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Don’t blame quakes on fracking



Published: Fri, February 3, 2012 @ 12:00 a.m.

Don’t blame quakes on fracking

Underground Injection wells have been used since the 1930s to dispose of many types of liquid wastes, primarily oil field brine (salt water produced with oil and gas) into different geologic formations. In 1974, Congress passed Safe Drinking Water Act (SDWA), giving the EPA the authority to control underground injection. The EPA administers the UIC program, and delegates regulatory authority to the state of Ohio. The state of Ohio via ODNR issues permits for these wells, but the standards in place for construction, maintenance, and continuous monitoring are set by the EPA.

There are approximately 144,000 injections wells operating in the United States, with an average of 2 billion gallons a day associated with oil and gas development. The state of Ohio is home to approximately 186 of these injection wells; however, the number will increase drastically with the development of the Utica Shale. House Bill 501, a bipartisan bill passed in 1985 was signed into law by a Democratic governor (Celeste) established the use of injection wells as a safe disposal means for produced water. The oil and gas industry is not the only industry using injection wells.

People need to understand that the incident in Youngstown is not related to hydraulic fracturing. Hydraulic fracturing has been used in the oil and gas industry for over 60 years. The Utica Shale is too deep, too hard, and too expensive to access were it not for hydraulic fracturing.

Currently Ohio’s oil and gas industry supports a total of 14,400 Ohio jobs. The Utica Shale is projected to bring a minimum of 3,000 more jobs in the next 3 to 5 years. Landowners, schools, businesses and communities will benefit from this potential energy source and it will significantly boost local economies. America’s dependence on energy should not be dependent on foreign countries.

Ohioans should be very thankful that we have been blessed with this opportunity and not let one incident condemn the potential benefits we may enjoy.

Ben Funderburg, Salem


Comments

1HappyBob(285 comments)posted 2 years, 7 months ago

Sorry Ben, but the evidence gathered thus far is that the injection well on Ohio Works Drive is very likely associated with the seismic activity in that area.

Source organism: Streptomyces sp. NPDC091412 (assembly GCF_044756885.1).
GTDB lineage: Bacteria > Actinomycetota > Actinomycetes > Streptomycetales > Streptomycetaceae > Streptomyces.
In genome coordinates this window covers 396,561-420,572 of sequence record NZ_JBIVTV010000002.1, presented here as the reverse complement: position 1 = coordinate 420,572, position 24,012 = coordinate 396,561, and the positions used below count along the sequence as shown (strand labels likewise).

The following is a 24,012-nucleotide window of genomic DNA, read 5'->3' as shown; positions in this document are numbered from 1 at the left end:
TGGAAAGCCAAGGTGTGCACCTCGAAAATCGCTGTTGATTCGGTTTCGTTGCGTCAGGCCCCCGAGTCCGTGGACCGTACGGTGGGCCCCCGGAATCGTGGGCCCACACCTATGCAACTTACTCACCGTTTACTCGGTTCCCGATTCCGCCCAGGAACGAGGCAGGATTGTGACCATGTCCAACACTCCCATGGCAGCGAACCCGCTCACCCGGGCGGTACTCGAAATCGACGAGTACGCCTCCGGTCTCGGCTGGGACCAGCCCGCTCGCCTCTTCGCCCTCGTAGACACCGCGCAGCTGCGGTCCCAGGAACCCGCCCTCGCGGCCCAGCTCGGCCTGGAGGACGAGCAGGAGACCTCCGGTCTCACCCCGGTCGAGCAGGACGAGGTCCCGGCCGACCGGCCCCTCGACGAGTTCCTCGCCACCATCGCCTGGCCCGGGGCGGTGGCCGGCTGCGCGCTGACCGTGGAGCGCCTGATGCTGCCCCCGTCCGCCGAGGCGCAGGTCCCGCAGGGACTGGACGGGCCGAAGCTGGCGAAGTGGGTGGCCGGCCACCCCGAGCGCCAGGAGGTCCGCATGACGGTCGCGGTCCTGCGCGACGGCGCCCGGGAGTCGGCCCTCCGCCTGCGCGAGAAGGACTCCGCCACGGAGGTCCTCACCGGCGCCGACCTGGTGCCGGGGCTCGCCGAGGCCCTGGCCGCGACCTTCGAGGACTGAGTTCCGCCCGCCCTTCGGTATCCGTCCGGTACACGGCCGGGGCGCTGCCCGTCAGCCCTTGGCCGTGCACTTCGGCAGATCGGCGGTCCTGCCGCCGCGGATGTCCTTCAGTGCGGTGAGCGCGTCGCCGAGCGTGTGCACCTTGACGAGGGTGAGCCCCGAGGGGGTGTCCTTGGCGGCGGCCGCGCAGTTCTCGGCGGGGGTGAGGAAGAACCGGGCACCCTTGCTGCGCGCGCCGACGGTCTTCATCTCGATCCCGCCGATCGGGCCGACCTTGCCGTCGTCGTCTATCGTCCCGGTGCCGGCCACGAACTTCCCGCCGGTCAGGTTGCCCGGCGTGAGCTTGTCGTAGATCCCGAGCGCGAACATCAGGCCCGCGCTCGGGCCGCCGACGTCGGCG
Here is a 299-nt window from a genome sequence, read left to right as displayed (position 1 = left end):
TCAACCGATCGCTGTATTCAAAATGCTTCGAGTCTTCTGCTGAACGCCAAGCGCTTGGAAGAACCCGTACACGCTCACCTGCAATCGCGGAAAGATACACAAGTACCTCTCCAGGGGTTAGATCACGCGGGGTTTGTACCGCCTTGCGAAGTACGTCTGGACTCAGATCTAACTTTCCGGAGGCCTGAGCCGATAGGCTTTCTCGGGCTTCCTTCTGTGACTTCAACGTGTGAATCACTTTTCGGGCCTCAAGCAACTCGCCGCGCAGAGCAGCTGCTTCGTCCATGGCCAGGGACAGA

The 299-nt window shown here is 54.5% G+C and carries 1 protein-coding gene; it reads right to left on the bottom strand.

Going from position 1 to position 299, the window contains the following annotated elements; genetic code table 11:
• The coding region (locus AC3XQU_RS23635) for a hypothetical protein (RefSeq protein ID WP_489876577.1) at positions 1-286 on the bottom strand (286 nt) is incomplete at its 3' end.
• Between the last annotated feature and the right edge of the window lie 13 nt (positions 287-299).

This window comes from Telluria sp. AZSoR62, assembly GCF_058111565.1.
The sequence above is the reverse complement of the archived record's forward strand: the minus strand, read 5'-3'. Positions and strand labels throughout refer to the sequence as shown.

Apparently the ODNR is sufficiently convinced that this is so, because they have ordered a halt to use the D&L wells within a seven mile radius.
While there are many wells being used for disposal of oil field brine in Ohio, there are just a very few that have been drilled to 9300 feet, so the experience at that geologic level is unknown. Additionally, most of the wells have been used for years were depleted oil and gas wells, that are now being refilled with oil field waste. On the other hand, these new wells like that on Ohio Works drive, have never been producing wells, so millions of gallons of waste are being forced underground with literally no place to go.
Yes, we are blessed and our thankfulness and gratitude for that should be to act responsibly with these gifts. Grab and run is just disrespectful.

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2valleyred(1097 comments)posted 2 years, 7 months ago

HAPPY BOB, DID YOU NOT READ HIS ARTICLE?

He said FRACKING is NOT CAUSING the quakes. He did not say that INJECTION WELLS were not causing the quakes.

I am amazed at how people read what they want to read to prove their point!

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3Anonymouse(36 comments)posted 2 years, 7 months ago

The Vindy failed to disclose that Ben Funderburg is the vice president of land at Ohio Valley Energy, an oil and gas company based in Youngstown.

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4Ytown20(118 comments)posted 2 years, 7 months ago

The fracking-creates-gazillions-of -jobs propaganda continues.

Take a look at hard data from PA. Fracking is in full swing there.

In a study, commissioned by the Marcellus Shale Coalition, researchers with Penn State University estimated that gas drilling would support 216,000 jobs in Pennsylvania alone by 2015. HOWEVER, the most recent data from the Bureau of Labor Statistics show employment in the oil and gas industry to be 4,144 in Pennsylvania.

In addition, a survey of gas companies, conducted by the Marcellus Shale Education & Training Center, showed that 70 to 80 percent of workers were out of state. Including the many truck drivers bringing in fracking water and trucking out the fracking wastewater to be deposited in underground wells in Ohio.

Fracking brings NO good to Ohio, unless breathing methane gas, earthquakes, the industrialization of rural Ohio, contaminated drinking water, and decreased property values makes you feel all warm and fuzzy inside.

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5AnotherAverageCitizen(1174 comments)posted 2 years, 7 months ago

Fracking and injection wells all go together. Without fracking there would be no need for injection wells. Call it what you want. Bottom line is no earhtquakes until the drilling started. In youngstown and several other areas in Ohio. All so we can put waste from texas and other states in our ground in Ohio ground. Why?? Because those other states don't want it in their ground.

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